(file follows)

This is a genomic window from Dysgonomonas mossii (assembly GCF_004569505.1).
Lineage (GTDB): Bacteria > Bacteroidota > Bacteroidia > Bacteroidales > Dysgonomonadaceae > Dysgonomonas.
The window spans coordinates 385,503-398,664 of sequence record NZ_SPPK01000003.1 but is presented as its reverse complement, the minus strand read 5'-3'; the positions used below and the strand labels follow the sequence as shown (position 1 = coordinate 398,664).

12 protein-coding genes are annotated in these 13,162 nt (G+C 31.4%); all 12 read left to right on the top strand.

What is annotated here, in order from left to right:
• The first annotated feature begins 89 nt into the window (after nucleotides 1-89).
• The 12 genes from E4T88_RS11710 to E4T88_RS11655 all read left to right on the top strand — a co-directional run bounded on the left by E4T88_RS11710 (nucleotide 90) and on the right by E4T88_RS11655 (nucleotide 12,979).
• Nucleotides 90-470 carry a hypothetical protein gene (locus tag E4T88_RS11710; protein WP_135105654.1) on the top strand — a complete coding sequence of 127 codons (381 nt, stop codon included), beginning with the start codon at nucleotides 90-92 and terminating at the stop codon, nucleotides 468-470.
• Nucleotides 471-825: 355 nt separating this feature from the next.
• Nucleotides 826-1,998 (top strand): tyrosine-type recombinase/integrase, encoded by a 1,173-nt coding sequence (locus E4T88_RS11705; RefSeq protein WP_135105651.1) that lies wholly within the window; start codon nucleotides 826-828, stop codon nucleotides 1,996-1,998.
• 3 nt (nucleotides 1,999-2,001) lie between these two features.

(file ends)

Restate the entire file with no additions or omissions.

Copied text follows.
This is a genomic window from Dysgonomonas mossii (assembly GCF_004569505.1).
Lineage (GTDB): Bacteria > Bacteroidota > Bacteroidia > Bacteroidales > Dysgonomonadaceae > Dysgonomonas.
The window spans coordinates 385,503-398,664 of sequence record NZ_SPPK01000003.1 but is presented as its reverse complement, the minus strand read 5'-3'; the positions used below and the strand labels follow the sequence as shown (position 1 = coordinate 398,664).

12 protein-coding genes are annotated in these 13,162 nt (G+C 31.4%); all 12 read left to right on the top strand.

What is annotated here, in order from left to right:
• The first annotated feature begins 89 nt into the window (after nucleotides 1-89).
• The 12 genes from E4T88_RS11710 to E4T88_RS11655 all read left to right on the top strand — a co-directional run bounded on the left by E4T88_RS11710 (nucleotide 90) and on the right by E4T88_RS11655 (nucleotide 12,979).
• Nucleotides 90-470 carry a hypothetical protein gene (locus tag E4T88_RS11710; protein WP_135105654.1) on the top strand — a complete coding sequence of 127 codons (381 nt, stop codon included), beginning with the start codon at nucleotides 90-92 and terminating at the stop codon, nucleotides 468-470.
• Nucleotides 471-825: 355 nt separating this feature from the next.
• Nucleotides 826-1,998 (top strand): tyrosine-type recombinase/integrase, encoded by a 1,173-nt coding sequence (locus E4T88_RS11705; RefSeq protein WP_135105651.1) that lies wholly within the window; start codon nucleotides 826-828, stop codon nucleotides 1,996-1,998.
• 3 nt (nucleotides 1,999-2,001) lie between these two features.